When less is more: hormesis against stress and disease

Microb Cell. 2014 May 5;1(5):150-153. doi: 10.15698/mic2014.05.148.


All living organisms need to adapt to ever changing adverse conditions in order to survive. The phenomenon termed hormesis describes an evolutionarily conserved process by which a cell or an entire organism can be preconditioned, meaning that previous exposure to low doses of an insult protects against a higher, normally harmful or lethal dose of the same stressor. Growing evidence suggests that hormesis is directly linked to an organism's (or cell's) capability to cope with pathological conditions such as aging and age-related diseases. Here, we condense the conceptual and potentially therapeutic importance of hormesis by providing a short overview of current evidence in favor of the cytoprotective impact of hormesis, as well as of its underlying molecular mechanisms.

Keywords: aging; hormesis; neurodegeneration; stress resistance; therapeutic preconditioning.

Publication types

  • Review

Grant support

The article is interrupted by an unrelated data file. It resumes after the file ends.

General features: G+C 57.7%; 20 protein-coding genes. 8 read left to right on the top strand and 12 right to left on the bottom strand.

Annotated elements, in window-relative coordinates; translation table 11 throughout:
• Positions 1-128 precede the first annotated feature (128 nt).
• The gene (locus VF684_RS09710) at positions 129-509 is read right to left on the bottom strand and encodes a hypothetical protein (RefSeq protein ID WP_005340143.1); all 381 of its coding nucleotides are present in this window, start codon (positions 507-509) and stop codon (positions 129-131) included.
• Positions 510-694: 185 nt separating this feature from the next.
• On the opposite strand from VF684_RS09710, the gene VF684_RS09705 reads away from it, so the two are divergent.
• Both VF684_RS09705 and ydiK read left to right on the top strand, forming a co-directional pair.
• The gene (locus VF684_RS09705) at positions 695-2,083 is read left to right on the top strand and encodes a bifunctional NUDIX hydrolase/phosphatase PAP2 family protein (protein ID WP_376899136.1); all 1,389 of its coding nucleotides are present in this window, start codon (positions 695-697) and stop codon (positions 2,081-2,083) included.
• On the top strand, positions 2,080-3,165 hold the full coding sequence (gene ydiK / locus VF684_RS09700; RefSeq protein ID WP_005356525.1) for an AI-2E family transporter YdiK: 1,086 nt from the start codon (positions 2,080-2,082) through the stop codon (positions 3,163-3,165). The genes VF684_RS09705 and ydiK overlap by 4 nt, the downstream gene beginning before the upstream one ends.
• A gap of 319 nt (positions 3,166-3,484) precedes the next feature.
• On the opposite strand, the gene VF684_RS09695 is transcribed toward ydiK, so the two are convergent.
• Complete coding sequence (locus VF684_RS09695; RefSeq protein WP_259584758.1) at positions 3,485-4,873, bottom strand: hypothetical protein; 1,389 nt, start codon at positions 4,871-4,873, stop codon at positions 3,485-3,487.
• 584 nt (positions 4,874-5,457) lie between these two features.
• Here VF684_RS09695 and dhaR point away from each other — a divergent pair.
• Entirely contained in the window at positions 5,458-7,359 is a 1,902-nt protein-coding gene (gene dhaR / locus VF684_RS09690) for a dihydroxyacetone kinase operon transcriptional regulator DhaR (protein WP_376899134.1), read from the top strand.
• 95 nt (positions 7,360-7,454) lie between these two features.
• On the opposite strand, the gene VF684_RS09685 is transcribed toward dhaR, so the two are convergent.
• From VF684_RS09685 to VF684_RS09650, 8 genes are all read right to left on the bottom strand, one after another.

This work was supported by the Austrian Science Fund FWF (grants LIPOTOX, I1000, P23490-B12, and P24381-B20 to F.M.). This work was also supported by grants to G.K. from the Ligue Contre le Cancer (Équipe Labelisée), Agence National de la Recherche (ANR), Association Pour la Recherche sur le Cancer (ARC), Cancéropôle Ile-de-France; AXA Chair for Longevity Research, Institut National du Cancer (INCa), Fondation Bettencourt-Schueller, Fondation de France, Fondation pour la Recherche Médicale (FRM), the European Commission (ArtForce), the European Research Council (ERC), the LabEx Immuno-Oncology, the SIRIC Stratified Oncology Cell DNA Repair and Tumor Immune Elimination (SOCRATE), the SIRIC Cancer Research and Personalized Medicine (CARPEM), and the Paris Alliance of Cancer Research Institutes (PACRI).